So, you’ve been told that you have migraine disease! Some people are relieved to finally have a diagnosis while others have sudden fear and anxiety. On top of that, your health care provider shares with you that you have migraine with aura. This brings a whole new set of questions and issues. Then, as you’re discussing your migraine with aura, you are informed that there’s an associated heart condition. Now you’re in panic mode.
We know that 40 million people in the U.S. have migraine. Of the 40 million, 25 – 30% have migraine with aura. It is estimated that aura occurs in 25 – 30% of people with migraine, causing disturbances in vision, sensation, and speech. Aura typically begins 1 hour before or during a migraine attack and lasts for less than 60 minutes. So what is this associated heart condition and what do we know about it?
Patent Foramen Ovale – PFO
The foramen ovale is a flap in the atrial septum, the wall between the left and right upper chambers of the heart. The foramen ovale is supposed to close at birth, yet in about 25% of the general population, it remains open. Several studies have found that the incidence of PFO among patients who have migraine with aura is 46.3 – 88% as compared to 16.2 – 34.9% in migraine patients without aura.
Chronic migraine is also more prevalent in those with PFO – 66%, as compared to the general population and patients with episodic migraine.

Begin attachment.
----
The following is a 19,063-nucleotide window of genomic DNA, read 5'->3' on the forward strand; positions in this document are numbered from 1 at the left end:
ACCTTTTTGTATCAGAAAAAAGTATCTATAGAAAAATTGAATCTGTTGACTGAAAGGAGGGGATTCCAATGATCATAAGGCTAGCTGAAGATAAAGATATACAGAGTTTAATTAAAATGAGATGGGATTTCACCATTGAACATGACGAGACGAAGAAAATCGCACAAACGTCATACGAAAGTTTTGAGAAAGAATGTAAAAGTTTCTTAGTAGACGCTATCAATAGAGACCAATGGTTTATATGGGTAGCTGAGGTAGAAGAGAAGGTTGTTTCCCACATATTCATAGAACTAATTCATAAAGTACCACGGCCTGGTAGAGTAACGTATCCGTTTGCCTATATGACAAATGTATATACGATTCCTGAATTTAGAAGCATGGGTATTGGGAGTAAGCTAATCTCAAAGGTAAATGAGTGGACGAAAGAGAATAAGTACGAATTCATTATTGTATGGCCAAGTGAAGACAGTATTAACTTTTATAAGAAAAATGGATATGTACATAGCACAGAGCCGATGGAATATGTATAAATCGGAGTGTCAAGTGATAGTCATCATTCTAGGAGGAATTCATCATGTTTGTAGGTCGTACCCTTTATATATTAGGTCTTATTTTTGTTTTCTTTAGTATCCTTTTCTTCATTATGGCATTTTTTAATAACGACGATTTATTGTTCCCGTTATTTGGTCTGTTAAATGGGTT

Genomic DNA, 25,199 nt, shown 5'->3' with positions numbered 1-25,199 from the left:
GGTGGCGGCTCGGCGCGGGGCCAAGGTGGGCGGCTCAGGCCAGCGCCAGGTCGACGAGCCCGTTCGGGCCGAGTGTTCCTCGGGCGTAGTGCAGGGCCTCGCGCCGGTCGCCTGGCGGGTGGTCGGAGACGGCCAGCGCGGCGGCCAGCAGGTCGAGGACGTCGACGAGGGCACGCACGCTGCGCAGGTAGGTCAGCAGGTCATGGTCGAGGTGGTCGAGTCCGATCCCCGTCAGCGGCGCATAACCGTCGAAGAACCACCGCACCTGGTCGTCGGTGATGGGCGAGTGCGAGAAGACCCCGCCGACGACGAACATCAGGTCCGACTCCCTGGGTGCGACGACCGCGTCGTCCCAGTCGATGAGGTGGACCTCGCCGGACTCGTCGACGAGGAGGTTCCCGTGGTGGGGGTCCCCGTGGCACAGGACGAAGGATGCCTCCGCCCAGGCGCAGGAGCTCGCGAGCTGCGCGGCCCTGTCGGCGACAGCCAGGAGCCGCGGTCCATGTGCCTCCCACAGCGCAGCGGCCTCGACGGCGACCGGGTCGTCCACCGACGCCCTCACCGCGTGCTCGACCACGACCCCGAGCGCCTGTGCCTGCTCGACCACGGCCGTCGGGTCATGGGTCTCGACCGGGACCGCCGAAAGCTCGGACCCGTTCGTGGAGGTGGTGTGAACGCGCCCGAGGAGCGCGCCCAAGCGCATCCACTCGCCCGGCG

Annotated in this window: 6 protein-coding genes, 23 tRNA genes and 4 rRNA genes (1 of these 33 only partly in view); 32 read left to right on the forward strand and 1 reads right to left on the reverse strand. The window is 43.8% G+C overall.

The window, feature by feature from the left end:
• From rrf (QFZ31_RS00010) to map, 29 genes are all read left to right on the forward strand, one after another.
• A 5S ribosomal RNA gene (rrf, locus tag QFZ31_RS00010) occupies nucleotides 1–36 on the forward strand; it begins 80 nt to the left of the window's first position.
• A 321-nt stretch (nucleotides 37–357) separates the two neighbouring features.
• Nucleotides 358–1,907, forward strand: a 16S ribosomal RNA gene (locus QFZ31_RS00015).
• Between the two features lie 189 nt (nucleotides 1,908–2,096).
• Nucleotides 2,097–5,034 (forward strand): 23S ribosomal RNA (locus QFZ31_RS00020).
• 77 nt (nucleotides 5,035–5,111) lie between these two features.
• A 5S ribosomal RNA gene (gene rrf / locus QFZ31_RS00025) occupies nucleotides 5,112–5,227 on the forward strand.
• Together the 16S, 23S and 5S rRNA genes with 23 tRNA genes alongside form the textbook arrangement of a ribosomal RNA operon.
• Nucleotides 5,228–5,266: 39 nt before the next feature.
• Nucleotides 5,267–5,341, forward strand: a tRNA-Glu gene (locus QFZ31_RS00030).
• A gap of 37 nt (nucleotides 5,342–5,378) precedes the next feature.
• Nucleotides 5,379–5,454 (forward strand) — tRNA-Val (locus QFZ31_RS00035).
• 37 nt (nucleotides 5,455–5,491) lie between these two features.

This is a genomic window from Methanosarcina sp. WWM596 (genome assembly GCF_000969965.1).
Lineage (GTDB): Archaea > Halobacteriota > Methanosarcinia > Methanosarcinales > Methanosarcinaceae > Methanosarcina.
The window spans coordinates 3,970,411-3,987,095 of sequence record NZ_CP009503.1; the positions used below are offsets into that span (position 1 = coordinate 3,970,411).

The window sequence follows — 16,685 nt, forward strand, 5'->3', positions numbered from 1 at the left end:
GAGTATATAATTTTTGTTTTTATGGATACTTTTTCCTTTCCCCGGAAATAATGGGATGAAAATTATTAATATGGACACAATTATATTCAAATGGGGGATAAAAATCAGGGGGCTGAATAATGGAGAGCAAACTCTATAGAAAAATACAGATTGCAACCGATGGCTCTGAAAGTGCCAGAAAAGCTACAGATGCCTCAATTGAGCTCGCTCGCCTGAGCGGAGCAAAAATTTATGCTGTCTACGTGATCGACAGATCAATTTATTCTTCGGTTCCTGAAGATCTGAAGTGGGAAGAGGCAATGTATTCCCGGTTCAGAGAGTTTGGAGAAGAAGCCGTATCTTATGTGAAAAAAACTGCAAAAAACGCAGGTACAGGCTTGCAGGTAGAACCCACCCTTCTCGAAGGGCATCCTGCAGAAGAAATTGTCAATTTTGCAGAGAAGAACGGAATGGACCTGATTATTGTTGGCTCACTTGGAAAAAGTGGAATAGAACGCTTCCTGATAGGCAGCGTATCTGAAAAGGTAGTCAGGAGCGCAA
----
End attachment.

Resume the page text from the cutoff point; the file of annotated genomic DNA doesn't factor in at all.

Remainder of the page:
The Link Between Migraine and PFO
The direct relationship between migraine and PFO is unknown as yet. There are several theories:
- Some chemicals and hormones (ie-serotonin) bypass the lungs and move through the blood brain barrier causing a migraine attack.
- Tiny clots, too small to cause a stroke, may reach the brain triggering the migraine directly or chemicals released on the right side of the heart may cross over and be responsible for a migraine attack.
- Non-oxygenated blood from the right side of the heart can enter the left side and mix with oxygenated blood, triggering brain depression resulting in a migraine attack.
- Genetic factors may lead to both diseases without one causing the other.
Treatment for PFO
PFO treatment includes medicinal and surgical options. Medicinal treatment includes anti platelet or anticoagulant medications. These will help with the prevention of blood clots. Surgical closure remains controversial. Management needs to be multidisciplinary with a cardiologist and a headache specialist.
Social support is a vital part of your treatment plan. In addition to your support system, tapping into resources for migraine support,mainly support groups, will offer you comfort and for you to know that you are not alone. Having comrade with fellow people with migraine, who can relate to your fears, anxieties and issues will decrease your’s and lead to feel empowered and that you are your own best advocate.
We need more research on PFO and migraine to identify the cause and determine the treatment. We’re not ready to “close” the book.